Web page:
Winnipeg WW II veteran could be last Manitoban to earn prestigious French award

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Winnipeg WW II veteran could be last Manitoban to earn prestigious French award

A Winnipeg veteran has earned the highest honour given to those who fought in the Second World War.

Jim Magill has been awarded the Legion of Honour by France. The 95-year-old received the award at a ceremony Thursday for the part he played liberating France during the Second World War.

"Frequently it was very, very, very darn scary," Magill recalled of the war.

"Anytime you [were] over in Europe of course, they [Germans] were hammering away at you and trying to get you."

The Legion of Honour was first created by French military leader Napoléon Bonaparte in 1802, and it's possible Magill could be the final Canadian soldier to receive it.

"Sadly I think Mr. Jim Magill will be the last one here in Manitoba to receive this prestigious award — if not [the last] in Canada," said Bruno Burnichon, France's honorary consul in Winnipeg.

Burnichon says the distinction is only given out to soldiers who were in, near, or flying over Normandy, France, on D-Day — June 6, 1944.

That day marked the beginning of the end of the war as allied forces took back the German-occupied territory. More than 5,000 Canadian soldiers died during the Battle of Normandy, 340 of whom died on Juno Beach on June 6.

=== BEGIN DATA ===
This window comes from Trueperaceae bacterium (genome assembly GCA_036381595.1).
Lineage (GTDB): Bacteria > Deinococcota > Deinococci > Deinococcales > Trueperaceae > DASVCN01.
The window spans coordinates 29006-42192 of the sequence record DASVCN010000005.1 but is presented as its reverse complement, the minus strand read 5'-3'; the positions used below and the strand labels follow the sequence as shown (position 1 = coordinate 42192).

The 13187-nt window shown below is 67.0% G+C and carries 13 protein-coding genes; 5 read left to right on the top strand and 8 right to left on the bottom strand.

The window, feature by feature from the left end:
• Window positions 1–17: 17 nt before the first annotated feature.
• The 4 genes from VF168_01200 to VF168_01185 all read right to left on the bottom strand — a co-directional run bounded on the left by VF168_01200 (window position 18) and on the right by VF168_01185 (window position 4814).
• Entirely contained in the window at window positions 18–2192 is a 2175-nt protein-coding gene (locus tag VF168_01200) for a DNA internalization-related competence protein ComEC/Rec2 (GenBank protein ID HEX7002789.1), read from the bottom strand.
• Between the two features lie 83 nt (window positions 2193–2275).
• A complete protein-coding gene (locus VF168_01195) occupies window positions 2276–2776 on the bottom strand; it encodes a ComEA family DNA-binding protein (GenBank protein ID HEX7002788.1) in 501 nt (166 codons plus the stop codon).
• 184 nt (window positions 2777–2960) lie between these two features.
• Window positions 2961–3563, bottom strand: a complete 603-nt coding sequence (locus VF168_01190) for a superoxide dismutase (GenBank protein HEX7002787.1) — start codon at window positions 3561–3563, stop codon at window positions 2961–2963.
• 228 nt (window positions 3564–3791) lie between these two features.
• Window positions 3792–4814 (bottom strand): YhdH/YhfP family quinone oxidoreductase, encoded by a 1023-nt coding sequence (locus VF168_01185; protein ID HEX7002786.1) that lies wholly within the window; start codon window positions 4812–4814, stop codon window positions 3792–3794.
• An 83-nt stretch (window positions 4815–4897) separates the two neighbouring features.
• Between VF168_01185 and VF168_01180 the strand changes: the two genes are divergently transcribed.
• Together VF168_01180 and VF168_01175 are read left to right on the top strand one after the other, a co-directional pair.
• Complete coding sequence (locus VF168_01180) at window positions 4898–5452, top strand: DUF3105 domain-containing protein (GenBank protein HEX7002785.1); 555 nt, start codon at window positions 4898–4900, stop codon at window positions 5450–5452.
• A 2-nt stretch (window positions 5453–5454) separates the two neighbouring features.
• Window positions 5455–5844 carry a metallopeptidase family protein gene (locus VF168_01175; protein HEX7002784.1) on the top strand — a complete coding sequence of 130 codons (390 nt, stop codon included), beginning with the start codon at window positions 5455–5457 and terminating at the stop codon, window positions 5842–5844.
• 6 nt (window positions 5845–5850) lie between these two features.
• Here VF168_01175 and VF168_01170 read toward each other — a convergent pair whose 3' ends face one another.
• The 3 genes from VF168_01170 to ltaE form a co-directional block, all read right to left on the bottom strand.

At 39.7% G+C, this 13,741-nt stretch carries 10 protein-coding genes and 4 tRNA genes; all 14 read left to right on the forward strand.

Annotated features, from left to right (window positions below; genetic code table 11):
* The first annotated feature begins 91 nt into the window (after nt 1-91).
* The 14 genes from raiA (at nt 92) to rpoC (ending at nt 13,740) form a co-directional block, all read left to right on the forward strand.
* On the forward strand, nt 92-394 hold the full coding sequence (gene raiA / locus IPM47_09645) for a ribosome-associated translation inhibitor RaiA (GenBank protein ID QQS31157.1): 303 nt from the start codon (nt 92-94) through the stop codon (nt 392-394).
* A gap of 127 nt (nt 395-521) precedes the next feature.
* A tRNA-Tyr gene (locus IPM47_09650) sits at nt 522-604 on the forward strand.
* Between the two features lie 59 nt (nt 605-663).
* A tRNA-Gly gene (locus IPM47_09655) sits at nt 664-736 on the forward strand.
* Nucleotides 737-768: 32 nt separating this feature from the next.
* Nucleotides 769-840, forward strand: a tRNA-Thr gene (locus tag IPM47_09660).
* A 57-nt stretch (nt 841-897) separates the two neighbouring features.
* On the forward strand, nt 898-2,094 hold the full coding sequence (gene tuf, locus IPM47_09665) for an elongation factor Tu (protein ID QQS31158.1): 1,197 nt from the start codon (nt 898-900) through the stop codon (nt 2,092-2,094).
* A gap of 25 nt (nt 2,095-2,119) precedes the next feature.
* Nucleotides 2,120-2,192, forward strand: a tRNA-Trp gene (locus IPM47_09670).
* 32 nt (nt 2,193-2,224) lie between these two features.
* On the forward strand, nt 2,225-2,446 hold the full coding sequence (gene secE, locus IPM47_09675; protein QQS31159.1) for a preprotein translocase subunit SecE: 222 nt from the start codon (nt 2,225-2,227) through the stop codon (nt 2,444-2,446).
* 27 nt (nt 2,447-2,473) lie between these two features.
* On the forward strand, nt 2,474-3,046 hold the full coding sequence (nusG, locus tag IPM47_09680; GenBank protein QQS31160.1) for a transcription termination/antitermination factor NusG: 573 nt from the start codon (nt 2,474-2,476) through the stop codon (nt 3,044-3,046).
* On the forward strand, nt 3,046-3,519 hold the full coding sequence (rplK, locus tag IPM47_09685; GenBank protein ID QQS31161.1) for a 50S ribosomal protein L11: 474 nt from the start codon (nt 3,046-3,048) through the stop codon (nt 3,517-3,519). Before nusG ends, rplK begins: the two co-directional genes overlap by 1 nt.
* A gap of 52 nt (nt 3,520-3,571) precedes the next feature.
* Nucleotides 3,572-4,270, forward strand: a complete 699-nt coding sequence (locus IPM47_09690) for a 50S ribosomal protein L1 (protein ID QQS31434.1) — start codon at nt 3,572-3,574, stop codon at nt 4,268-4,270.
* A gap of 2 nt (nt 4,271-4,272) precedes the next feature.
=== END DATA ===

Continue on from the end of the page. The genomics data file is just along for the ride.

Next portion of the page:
"This is something that the people of France have never and will never forget. It's still on their mind today and will always be," said Burnichon, who estimates somewhere between 1,200 and 1,500 Canadian soldiers have received the Legion of Honour over the years. 

"The Canadians to the French people are not only the soldiers who liberated my country, but they are treated as true heroes."

Shipped out at 19

Magill was just 19 when he joined the Royal Canadian Air Force, shipped out to France and fought in the Second World War.

He was the bomb-aimer on a flight crew of seven that included a pilot, a navigator, a flight engineer, a wireless operator, mid-upper and tail gunner who hailed from Scotland, England, Wales and Canada. 

"We are a crew, you depend utterly on one another. And so you're together, all these seven, constantly," he said.

"The camaraderie: the crew, you bunk together, sleep together and you do everything, you eat all your meals. You get to know a person pretty doggone good when you're in very stressful situations. You pat another fella on the back and, 'Come on, we can do it,' kind of thing."

He can recall commanders briefing crews and the tension in the air before they were sent up in planes.

"The wing commander would say a few words, 'Have a good one fellas, hurry back,'" he said.

Magill says his plane was hit by enemy forces a few times but always managed to stay in the air.

"I think if you go up in an aircraft under those kind of conditions you always say inwardly to yourself, 'Nothing will ever happen to me,'" Magill said.

"I was overhead, though. I wasn't on the ground. It must've been a horrible experience for those soldiers."

Magill still remembers the deep sense of relief he felt upon returning home in one piece after the war.

He still shares his experience with schoolchildren in Winnipeg classrooms to this day and tries to convey a sense of glory he feels for being a Canadian.

As for the Legion of Honour?

"It feels pretty darn, it feels good to me," he says. "I think it's kind of nice to be recognized."